Heads of public primary and secondary schools will no longer change enrolment data in their institutions to get higher capitation allocation, Education Cabinet Secretary George Magoha has said.
While unveiling an improved version of the National Education Management System (Nemis), Prof Magoha said the new system would allow parents to monitor their children’s learning progress.
Magoha said the upgraded system would ease data retrieval for timely decision-making and guarantee data reliability for all stakeholders.
“The system provides accurate data and is more attuned to Ministry of Education end-users. It will consolidate and improve the capabilities the system has had over the years the ministry has been using it to make decisions,” Magoha said.
This means that schools will no longer have ghost learners as the new system will clean up students data in public institutions.
In 2019, while addressing a Kenya Secondary School Heads Association (Kessha) conference in Mombasa, Paul Kibet, director of secondary and tertiary education, said many schools missed out on government funds.
He cited head teachers’ inability to use the system meant to help manage public institutions.
This caused a crisis in schools as heads failed to use Nemis to provide details of students, which, among other things, determines how much each school should get.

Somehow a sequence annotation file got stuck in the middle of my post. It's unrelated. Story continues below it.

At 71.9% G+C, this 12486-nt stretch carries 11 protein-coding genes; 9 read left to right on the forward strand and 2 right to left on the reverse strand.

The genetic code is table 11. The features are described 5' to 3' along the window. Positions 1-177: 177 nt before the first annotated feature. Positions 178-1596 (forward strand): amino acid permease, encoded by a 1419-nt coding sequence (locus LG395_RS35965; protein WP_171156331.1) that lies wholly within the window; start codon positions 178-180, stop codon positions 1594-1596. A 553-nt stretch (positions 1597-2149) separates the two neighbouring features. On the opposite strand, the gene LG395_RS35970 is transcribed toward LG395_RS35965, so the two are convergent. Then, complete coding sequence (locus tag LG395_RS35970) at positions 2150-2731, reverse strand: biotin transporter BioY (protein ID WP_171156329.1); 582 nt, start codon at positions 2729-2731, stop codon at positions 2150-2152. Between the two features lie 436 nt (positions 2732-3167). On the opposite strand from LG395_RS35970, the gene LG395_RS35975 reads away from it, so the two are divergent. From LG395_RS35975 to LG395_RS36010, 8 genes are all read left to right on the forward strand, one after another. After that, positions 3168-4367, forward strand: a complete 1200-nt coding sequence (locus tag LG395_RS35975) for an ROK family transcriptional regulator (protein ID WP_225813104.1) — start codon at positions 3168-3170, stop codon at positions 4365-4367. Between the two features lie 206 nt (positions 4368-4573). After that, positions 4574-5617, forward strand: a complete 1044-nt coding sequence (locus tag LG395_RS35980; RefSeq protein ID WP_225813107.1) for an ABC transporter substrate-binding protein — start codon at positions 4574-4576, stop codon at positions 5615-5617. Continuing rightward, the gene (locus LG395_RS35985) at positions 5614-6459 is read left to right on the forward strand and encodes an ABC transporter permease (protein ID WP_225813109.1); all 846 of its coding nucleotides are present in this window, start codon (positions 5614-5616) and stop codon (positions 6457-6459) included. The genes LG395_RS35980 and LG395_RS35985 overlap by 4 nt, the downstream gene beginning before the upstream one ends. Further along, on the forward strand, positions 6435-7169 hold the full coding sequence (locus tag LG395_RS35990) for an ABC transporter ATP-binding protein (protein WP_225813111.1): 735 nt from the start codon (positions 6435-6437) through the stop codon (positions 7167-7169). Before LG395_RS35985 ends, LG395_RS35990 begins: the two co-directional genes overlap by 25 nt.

“Many schools have received less funds because details of students were not captured in the system to allow for release of capitation grants,” said Kibet.
Kessha chairman Kahi Indimuli said that no money had been disbursed to school accounts by the government through Education ministry, terming it a Nemis error.
“Nemis wrongly uploaded data prematurely since the ministry was not done with the process of disbursement,” said Indimuli.
He said the Principal Secretary for Basic Education had not signed the disbursement hence no funds had been disbursed or reversed.
State Department for Implementation of Curriculum Reforms Principal Secretary Fatuma Chege confirmed to Members of Parliament that Nemis needed to be upgraded.
“I found issues being raised about Nemis when I joined the ministry. We need a new database for our function of monitoring and evaluating learners across the entire education system,” said Chege.
Magoha assured users of inclusivity and data safety, adding that the system would ensure more direct access to data through the implementation of a decentralised approach to data accessibility.
Magoha said that parents will also be able to monitor their children’s performance remotely from the comfort of their living room or office.
He said Nemis would ease the transfer of learners from one institution to another.